Positional specificities of retinal growth cones in the mouse superior colliculus
Article first published online: 9 OCT 2008
European Journal of Neuroscience
Volume 11, Issue 6, pages 2103–2113, June 1999
How to Cite
Llirbat, B. and Godement, P. (1999), Positional specificities of retinal growth cones in the mouse superior colliculus. European Journal of Neuroscience, 11: 2103–2113. doi: 10.1046/j.1460-9568.1999.00628.x
- Issue published online: 9 OCT 2008
- Article first published online: 9 OCT 2008
- Received 8 October 1998, revised 29 January 1999, accepted 4 February 1999
- axon guidance;
- growth cone;
- optic tectum;
- retinotectal projection
In the developing retinotectal system, repulsive topographic tectal cues have been demonstrated to contribute to the final mapping. Here, we describe a novel response of nasal axons to growth-promoting cues expressed by anterior tectal cells. In in vitro experiments, contact of fibres from the nasal (but not temporal) pole of the mouse retina with anterior (but not posterior) tectal membranes leads to their adopting very elongated and filopodial morphologies, and to increase their growth rates. As previously demonstrated, fibres from the temporal pole of the retina are collapsed by posterior tectal membranes in vitro. In addition, a study of retinal growth cone morphologies in vivo, at early stages of target invasion, shows that growth cones of nasal fibres have streamlined morphologies, usually indicative of active elongation growth modes, in the anterior part of the embryonic mouse tectum, and more elaborate morphologies posteriorly. Vice versa, temporal fibres have mainly elaborate growth cones anteriorly, and collapsed growth cones posteriorly.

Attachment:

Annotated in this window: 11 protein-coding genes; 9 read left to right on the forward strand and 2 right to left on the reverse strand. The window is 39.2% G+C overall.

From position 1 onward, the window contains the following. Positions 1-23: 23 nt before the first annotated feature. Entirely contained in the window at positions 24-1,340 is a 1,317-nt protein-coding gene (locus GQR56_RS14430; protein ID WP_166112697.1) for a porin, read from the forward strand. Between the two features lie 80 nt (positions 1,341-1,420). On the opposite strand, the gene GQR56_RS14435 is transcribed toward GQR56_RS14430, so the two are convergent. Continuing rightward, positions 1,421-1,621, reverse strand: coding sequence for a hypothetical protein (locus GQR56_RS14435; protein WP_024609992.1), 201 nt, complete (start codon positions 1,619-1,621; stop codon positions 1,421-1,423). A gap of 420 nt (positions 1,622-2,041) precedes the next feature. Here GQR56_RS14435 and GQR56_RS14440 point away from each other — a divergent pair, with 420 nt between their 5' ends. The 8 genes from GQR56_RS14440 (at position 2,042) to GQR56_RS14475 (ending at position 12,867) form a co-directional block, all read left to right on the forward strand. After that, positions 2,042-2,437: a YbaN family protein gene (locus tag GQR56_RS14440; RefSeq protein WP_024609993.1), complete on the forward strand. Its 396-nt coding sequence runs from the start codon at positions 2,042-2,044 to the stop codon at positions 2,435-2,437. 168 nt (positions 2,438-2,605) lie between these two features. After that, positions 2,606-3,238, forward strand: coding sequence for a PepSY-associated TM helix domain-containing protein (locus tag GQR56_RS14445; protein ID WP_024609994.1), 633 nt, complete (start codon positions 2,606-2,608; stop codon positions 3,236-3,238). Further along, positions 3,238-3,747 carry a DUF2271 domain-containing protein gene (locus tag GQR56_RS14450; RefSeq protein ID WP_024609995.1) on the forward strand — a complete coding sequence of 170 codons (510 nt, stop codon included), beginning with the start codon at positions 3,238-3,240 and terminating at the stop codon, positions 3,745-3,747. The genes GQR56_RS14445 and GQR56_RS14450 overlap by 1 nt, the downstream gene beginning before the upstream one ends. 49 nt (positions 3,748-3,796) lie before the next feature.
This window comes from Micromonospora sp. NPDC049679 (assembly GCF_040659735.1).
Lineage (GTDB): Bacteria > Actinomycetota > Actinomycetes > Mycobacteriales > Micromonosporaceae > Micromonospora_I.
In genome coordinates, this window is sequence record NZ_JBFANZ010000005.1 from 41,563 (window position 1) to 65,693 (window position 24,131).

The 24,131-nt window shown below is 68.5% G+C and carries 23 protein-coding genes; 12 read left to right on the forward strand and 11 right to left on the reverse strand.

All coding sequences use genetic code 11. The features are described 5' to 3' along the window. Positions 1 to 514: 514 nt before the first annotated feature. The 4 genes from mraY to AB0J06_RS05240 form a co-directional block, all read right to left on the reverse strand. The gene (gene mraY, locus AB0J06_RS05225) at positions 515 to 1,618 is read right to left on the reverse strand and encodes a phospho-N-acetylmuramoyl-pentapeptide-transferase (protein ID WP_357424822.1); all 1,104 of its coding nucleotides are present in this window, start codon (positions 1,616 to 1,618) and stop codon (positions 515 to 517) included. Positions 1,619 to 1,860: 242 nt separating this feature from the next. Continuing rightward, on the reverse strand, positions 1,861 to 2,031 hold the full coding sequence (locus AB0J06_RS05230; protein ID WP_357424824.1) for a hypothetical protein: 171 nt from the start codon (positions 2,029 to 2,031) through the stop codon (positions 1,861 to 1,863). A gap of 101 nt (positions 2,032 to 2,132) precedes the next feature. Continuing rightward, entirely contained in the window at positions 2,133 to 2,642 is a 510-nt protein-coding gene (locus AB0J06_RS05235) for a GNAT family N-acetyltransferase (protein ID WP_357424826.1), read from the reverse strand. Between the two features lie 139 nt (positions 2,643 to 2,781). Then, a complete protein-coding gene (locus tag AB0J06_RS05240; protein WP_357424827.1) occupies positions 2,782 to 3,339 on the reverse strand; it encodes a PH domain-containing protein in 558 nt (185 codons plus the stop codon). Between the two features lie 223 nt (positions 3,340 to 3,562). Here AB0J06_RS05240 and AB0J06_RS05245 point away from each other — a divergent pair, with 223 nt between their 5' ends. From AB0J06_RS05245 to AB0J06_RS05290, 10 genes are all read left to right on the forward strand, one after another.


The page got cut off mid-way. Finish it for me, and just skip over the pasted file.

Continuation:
These experiments demonstrate that nasal retinal fibres respond preferentially to permissive or growth-promoting cues in the embryonic mouse tectal environment, both in vitro and in vivo. This phenomenon might contribute to ingrowth of retinal fibres in their target area, and to promote the homing of nasal fibres towards the posterior aspect of the tectum, which is their normal target region.